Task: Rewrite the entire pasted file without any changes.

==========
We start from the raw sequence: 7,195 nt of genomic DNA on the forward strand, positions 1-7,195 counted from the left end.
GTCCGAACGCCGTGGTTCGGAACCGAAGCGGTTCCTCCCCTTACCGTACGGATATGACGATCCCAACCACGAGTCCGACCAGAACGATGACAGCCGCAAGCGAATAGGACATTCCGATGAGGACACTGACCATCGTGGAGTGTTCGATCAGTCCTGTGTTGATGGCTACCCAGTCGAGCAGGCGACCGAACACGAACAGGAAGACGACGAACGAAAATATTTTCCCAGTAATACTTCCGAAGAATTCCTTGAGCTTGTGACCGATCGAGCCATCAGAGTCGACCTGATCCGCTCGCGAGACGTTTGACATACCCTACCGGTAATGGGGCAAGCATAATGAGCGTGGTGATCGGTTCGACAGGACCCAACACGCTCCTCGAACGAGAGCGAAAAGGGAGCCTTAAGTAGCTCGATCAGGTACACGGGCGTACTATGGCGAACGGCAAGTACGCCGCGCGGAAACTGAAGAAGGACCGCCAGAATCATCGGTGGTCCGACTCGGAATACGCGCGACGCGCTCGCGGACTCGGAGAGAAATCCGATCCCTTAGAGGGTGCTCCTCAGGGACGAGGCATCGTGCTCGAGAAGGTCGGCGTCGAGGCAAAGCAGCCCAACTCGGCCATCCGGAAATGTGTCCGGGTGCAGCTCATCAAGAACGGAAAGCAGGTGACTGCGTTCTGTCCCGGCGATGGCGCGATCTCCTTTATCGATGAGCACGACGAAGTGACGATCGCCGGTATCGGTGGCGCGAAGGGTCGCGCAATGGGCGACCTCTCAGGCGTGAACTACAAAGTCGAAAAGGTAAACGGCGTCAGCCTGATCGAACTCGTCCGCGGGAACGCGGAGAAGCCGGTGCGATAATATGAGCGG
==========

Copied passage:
We start from the raw sequence: 7,195 nt of genomic DNA on the forward strand, positions 1-7,195 counted from the left end.
GTCCGAACGCCGTGGTTCGGAACCGAAGCGGTTCCTCCCCTTACCGTACGGATATGACGATCCCAACCACGAGTCCGACCAGAACGATGACAGCCGCAAGCGAATAGGACATTCCGATGAGGACACTGACCATCGTGGAGTGTTCGATCAGTCCTGTGTTGATGGCTACCCAGTCGAGCAGGCGACCGAACACGAACAGGAAGACGACGAACGAAAATATTTTCCCAGTAATACTTCCGAAGAATTCCTTGAGCTTGTGACCGATCGAGCCATCAGAGTCGACCTGATCCGCTCGCGAGACGTTTGACATACCCTACCGGTAATGGGGCAAGCATAATGAGCGTGGTGATCGGTTCGACAGGACCCAACACGCTCCTCGAACGAGAGCGAAAAGGGAGCCTTAAGTAGCTCGATCAGGTACACGGGCGTACTATGGCGAACGGCAAGTACGCCGCGCGGAAACTGAAGAAGGACCGCCAGAATCATCGGTGGTCCGACTCGGAATACGCGCGACGCGCTCGCGGACTCGGAGAGAAATCCGATCCCTTAGAGGGTGCTCCTCAGGGACGAGGCATCGTGCTCGAGAAGGTCGGCGTCGAGGCAAAGCAGCCCAACTCGGCCATCCGGAAATGTGTCCGGGTGCAGCTCATCAAGAACGGAAAGCAGGTGACTGCGTTCTGTCCCGGCGATGGCGCGATCTCCTTTATCGATGAGCACGACGAAGTGACGATCGCCGGTATCGGTGGCGCGAAGGGTCGCGCAATGGGCGACCTCTCAGGCGTGAACTACAAAGTCGAAAAGGTAAACGGCGTCAGCCTGATCGAACTCGTCCGCGGGAACGCGGAGAAGCCGGTGCGATAATATGAGCGG